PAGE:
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Optical technologies of submarine cables consist in sending information in the form of light pulses along a fibre, which gives access to higher data rates than analogue technologies.
The first transatlantic optical cable (TAT 8) will be put into service in 1988 between the United States, France and Great Britain. Between 1988 (TAT 8) and 2002 (APPOLO), the capacity of similar submarine cables will be multiplied by a factor of 5,000 (and by a factor of 40,000 over a wider reference period, from 1988 to 2009).
During the 20th century, the capabilities of optical cables, coupled with their rapid evolution, will lead to the premature abandonment of all analogue cables. Transmission satellites, until now used in addition to analogue cables, will also be outdated, before being reserved for certain sectors (television, telephone services in sparsely populated areas, etc.).
Intercontinental wireless networks will also gradually be marginalized. Thanks to the use of optical technologies, submarine cables quickly accounted for 99% of intercontinental data exchanges.
An underwater optical cable consists of a protective sheath (1 and 2 in the diagram below), a metal reinforcement (3, 4, 5 and 6), an insulating sheath (7) and pairs of optical fibres (8).
By 2014, most long-distance networks use 1,550 nm wide windows, which limits loss while ensuring significant transmission capacity.
The capacity of a cable is used to estimate the amount of data it can transmit. It is traditionally measured in flow rates:
The efficiency of the transmissions depends on the number of colours passing through each optical fibre. This number varies according to the type of multiplexer used: SDH (Synchronous Digital Hierarchy) multiplexers allow time multiplexing of waves; WDM (Wavelenght Division Multiplexing) multiplexers allow wave frequencies to be multiplexed. In practice, the complementary use of these technologies significantly improves the capabilities of optical fibres:
It is theoretically possible to transport large capacities, measured in Tbit/s, on a pair of optical fibres. However, large intercontinental submarine cables have available capacities ranging from a few tens to a few thousand Gbit/s. This difference between practice and theory finds several technical and/or economic explanations:
An underwater optical cable alone rarely ensures the routing of traffic from an overseas territory to the exchange nodes of the global Internet.
It is therefore necessary for operators to interconnect their traffic with other submarine cables; these interconnections form lightpaths to delivery and exchange nodes (GIXs).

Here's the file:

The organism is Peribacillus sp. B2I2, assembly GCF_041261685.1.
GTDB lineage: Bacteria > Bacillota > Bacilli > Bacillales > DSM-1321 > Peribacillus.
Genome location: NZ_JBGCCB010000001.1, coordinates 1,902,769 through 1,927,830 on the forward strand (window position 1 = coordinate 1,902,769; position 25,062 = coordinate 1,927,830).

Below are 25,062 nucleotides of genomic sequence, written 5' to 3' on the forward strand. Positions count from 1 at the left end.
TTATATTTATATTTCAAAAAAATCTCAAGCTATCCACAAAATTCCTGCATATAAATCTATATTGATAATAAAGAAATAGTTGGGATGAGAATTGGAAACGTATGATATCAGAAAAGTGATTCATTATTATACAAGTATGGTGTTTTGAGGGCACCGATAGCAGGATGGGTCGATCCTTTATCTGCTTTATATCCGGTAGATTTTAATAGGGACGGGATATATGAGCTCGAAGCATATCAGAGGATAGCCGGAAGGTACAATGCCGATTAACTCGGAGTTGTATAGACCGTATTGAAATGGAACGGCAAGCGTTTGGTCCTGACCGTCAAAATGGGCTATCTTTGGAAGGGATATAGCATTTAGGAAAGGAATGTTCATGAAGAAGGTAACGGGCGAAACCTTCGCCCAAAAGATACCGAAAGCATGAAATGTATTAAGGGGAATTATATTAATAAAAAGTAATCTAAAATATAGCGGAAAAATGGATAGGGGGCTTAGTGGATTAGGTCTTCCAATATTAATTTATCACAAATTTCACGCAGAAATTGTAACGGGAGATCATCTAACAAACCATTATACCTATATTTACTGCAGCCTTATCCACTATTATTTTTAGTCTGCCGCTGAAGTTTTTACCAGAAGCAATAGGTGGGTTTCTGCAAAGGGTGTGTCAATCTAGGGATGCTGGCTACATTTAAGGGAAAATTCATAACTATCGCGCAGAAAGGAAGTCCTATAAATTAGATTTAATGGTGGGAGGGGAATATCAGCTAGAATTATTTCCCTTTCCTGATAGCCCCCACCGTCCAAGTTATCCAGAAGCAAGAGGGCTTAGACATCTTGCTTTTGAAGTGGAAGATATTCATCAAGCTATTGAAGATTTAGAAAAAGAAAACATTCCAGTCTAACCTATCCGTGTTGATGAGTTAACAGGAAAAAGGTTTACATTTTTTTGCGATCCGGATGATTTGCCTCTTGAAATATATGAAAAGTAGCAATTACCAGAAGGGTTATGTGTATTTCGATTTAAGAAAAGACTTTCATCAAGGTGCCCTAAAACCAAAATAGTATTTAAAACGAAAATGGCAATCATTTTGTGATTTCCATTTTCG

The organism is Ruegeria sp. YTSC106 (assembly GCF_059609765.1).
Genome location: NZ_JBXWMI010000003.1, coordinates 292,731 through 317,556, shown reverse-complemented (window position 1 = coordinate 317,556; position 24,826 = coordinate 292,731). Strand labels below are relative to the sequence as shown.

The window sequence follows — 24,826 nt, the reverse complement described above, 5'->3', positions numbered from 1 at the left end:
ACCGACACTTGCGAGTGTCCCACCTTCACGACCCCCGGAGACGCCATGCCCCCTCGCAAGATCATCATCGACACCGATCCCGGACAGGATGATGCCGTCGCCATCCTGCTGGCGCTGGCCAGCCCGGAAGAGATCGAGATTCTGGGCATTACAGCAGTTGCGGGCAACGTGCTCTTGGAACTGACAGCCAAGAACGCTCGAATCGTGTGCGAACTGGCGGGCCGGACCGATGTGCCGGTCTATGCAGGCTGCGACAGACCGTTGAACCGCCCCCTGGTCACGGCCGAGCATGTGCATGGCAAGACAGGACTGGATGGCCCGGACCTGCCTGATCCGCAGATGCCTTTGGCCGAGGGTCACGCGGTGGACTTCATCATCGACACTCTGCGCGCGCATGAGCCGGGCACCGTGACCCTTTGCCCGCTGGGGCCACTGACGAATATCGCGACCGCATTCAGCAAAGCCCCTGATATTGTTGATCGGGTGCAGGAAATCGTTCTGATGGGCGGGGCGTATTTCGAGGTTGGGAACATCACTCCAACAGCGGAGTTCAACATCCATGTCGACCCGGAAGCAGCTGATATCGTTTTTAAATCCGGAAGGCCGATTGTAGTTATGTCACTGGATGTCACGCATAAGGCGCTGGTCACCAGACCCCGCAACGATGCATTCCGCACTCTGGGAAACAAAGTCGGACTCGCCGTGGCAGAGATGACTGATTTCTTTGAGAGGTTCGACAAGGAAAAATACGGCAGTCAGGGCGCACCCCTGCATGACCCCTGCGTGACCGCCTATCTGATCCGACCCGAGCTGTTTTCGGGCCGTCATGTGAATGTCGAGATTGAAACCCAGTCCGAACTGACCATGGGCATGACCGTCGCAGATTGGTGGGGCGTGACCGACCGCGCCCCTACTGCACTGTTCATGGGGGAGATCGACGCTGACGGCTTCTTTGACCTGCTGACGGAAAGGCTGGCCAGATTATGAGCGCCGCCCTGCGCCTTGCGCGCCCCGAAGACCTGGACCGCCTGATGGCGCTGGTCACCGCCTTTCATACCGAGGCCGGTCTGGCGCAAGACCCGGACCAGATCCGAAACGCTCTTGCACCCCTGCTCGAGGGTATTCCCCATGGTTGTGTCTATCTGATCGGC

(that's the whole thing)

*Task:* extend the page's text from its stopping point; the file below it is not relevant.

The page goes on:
These interconnections and the creation of these lightpaths are obtained either through direct purchase or by exchanging capacity from one submarine cable to another, and make it possible to define redundant and secure traffic routing routes. If only one submarine cable lands on a territory (as in the case of Mayotte or French Guiana in 2014), this redundancy cannot be implemented on the entire lightpath.
The installation, maintenance and operation of submarine optical cables require a significant mobilization of technical, human and financial resources.
The installation of an underwater optical cable involves two complex operations:
The financing, establishment and operation of submarine optical cables are complex and risky operations:
The marketing of a submarine cable can be carried out according to different alternative sharing methods:
Tactis has more than 20 years of recognised expertise in this field, both with telecommunications operators, submarine cable consortia, government authorities, regulators, investors and major financial backers. Tactis first worked on projects in Europe, the Indian Ocean, then in the Mediterranean, in the Caribbean, North and South America and in recent years on projects specific to the African continent. In total, our teams have been involved in more than twenty projects in recent years.
For submarine cable projects, Tactis conducts market studies, studies the technical and economic feasibility, assists in defining the technical specifications of a project, seeking financing, setting up the project, drafting technical specifications and negotiating with manufacturers, monitoring deployment and commissioning, audit/expertise following operational incidents (particularly interruptions) and monitoring return to service.
A question about underwater cables? Need to remove doubts in view of a future project? Send an email to Benjamin Fradelle, Tactis Associate Director.